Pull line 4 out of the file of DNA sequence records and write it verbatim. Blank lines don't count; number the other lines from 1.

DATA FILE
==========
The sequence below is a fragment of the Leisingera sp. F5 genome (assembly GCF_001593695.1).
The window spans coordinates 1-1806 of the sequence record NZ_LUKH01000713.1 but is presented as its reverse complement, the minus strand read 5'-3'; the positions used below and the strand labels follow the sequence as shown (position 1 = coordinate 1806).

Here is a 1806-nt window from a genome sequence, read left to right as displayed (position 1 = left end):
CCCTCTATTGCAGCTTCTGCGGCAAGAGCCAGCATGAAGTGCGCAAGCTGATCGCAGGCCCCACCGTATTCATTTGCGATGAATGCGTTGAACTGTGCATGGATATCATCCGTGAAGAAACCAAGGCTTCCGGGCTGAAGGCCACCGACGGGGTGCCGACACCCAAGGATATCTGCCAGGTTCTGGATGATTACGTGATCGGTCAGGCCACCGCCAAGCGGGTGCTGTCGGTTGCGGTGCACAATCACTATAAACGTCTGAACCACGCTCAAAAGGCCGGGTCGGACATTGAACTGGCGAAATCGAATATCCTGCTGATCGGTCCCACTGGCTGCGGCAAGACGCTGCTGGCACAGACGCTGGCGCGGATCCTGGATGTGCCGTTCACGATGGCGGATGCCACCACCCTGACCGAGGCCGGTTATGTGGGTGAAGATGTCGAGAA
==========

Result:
CCCTCTATTGCAGCTTCTGCGGCAAGAGCCAGCATGAAGTGCGCAAGCTGATCGCAGGCCCCACCGTATTCATTTGCGATGAATGCGTTGAACTGTGCATGGATATCATCCGTGAAGAAACCAAGGCTTCCGGGCTGAAGGCCACCGACGGGGTGCCGACACCCAAGGATATCTGCCAGGTTCTGGATGATTACGTGATCGGTCAGGCCACCGCCAAGCGGGTGCTGTCGGTTGCGGTGCACAATCACTATAAACGTCTGAACCACGCTCAAAAGGCCGGGTCGGACATTGAACTGGCGAAATCGAATATCCTGCTGATCGGTCCCACTGGCTGCGGCAAGACGCTGCTGGCACAGACGCTGGCGCGGATCCTGGATGTGCCGTTCACGATGGCGGATGCCACCACCCTGACCGAGGCCGGTTATGTGGGTGAAGATGTCGAGAA